If the late, great Ali Farka Touré has a spiritual heir, it’s Samba Touré — who’s no relation, despite the name. Samba was a protégé of the godfather of Mali’s desert blues and the sinewy guitar textures and incisive licks he brings to his lean, loping songs are eerily reminiscent of Ali Farka. Samba’s third release, though, shows he’s shaping up to be a towering figure in his own right, with a style very much his own.
That’s most evident on “Idjé Lalo,” which starts out as a lovely, swirling mass of sound, guitar, ngoni lute and sokou violin playing against each other to psychedelic effect before resolving into a relentless groove. As with most the material here, it draws lyrical inspiration from the fractured state of Mali, where a military coup in 2012 brought an abrupt end to democracy. The only track Touré didn’t write is “Fondora” — “Leave Our Road” – a traditional tune to which he’s put new words. Recorded in late 2012 when Islamist forces were taking over northern Mali, it’s an impassioned plea for peace, with a refrain of “I say, leave our road/ All killers, leave our road,” and a spare, looping riff that conjures up the wide spaces of Mali’s desert region.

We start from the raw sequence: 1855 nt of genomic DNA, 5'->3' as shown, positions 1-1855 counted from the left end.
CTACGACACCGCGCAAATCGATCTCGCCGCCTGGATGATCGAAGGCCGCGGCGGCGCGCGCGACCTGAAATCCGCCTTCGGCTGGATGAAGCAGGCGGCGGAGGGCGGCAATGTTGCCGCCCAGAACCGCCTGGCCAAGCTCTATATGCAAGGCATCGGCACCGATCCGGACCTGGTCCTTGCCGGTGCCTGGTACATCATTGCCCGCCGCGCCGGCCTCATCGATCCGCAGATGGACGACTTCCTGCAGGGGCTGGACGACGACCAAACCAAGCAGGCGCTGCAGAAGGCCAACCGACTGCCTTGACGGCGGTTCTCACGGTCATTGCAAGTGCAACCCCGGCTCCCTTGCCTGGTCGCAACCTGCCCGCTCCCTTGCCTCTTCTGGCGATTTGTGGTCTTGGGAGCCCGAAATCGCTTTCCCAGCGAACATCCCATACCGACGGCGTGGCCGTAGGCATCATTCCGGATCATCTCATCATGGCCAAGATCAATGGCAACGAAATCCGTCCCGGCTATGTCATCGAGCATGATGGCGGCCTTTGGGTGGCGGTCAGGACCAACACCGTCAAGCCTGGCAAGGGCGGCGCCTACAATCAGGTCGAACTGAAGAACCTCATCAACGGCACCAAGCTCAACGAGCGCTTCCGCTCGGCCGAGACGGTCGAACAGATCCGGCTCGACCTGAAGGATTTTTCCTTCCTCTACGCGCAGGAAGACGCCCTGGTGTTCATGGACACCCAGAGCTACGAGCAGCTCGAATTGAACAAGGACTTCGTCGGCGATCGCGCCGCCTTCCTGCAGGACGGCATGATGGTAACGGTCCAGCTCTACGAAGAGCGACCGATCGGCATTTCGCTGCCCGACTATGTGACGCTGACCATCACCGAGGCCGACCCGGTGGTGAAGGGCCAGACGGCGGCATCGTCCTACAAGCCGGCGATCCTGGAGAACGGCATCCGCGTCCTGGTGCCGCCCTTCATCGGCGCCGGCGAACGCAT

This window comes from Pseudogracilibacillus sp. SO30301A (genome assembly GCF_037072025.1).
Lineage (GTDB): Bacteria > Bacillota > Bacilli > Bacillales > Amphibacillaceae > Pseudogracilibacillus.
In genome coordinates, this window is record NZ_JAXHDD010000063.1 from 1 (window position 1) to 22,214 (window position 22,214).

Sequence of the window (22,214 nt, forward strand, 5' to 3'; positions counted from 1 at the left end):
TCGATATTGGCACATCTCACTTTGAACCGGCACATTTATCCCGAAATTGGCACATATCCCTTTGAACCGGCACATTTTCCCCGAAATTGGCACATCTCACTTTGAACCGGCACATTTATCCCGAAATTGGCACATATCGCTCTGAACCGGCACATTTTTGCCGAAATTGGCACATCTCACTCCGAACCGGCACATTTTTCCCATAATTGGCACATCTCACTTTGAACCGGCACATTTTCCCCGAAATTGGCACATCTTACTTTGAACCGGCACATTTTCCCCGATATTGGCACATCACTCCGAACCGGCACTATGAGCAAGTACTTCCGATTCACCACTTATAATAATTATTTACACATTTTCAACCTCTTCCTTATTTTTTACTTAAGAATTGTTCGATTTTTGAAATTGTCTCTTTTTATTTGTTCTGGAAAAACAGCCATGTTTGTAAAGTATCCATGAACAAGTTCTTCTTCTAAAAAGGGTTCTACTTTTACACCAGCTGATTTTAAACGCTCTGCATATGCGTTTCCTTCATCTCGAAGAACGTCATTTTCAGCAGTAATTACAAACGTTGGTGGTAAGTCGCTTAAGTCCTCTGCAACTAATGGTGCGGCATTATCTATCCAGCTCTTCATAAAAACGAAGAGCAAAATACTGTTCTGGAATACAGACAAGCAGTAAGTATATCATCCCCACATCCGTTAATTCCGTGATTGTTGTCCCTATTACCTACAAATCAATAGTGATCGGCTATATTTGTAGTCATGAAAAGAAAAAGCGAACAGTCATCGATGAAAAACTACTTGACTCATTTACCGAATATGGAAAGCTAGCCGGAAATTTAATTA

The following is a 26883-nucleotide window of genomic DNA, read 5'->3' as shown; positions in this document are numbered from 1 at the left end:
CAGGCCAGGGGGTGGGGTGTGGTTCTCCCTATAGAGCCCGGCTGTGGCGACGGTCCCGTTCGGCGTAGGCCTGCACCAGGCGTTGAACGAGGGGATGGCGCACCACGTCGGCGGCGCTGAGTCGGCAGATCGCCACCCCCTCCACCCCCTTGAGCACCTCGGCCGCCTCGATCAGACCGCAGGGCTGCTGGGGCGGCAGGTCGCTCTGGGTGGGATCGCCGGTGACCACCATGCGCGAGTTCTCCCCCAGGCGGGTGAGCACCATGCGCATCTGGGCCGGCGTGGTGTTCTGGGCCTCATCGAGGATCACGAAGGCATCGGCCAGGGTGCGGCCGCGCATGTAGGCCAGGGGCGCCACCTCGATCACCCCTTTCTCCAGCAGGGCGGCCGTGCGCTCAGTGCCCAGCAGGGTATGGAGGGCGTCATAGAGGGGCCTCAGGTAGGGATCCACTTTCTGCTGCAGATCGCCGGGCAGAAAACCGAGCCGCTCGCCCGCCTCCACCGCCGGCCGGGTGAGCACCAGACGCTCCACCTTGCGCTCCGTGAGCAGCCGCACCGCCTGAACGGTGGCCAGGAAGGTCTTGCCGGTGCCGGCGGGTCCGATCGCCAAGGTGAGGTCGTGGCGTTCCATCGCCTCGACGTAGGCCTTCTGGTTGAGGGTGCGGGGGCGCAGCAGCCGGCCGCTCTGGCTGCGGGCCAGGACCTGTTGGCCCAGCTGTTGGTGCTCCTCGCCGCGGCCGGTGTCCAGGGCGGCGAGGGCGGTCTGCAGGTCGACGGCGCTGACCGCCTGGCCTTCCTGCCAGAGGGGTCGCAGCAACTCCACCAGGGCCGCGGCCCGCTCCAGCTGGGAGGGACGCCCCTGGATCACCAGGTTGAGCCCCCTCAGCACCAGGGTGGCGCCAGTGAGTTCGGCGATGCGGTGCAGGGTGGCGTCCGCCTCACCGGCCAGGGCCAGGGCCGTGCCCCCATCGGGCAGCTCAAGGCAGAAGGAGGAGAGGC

This is a wonderfully mature album, one where less is often more — a lesson Touré has absorbed from his mentor. On Albala, Samba has really come of age and created something warm, wise and deliciously melodic, his own desert blues.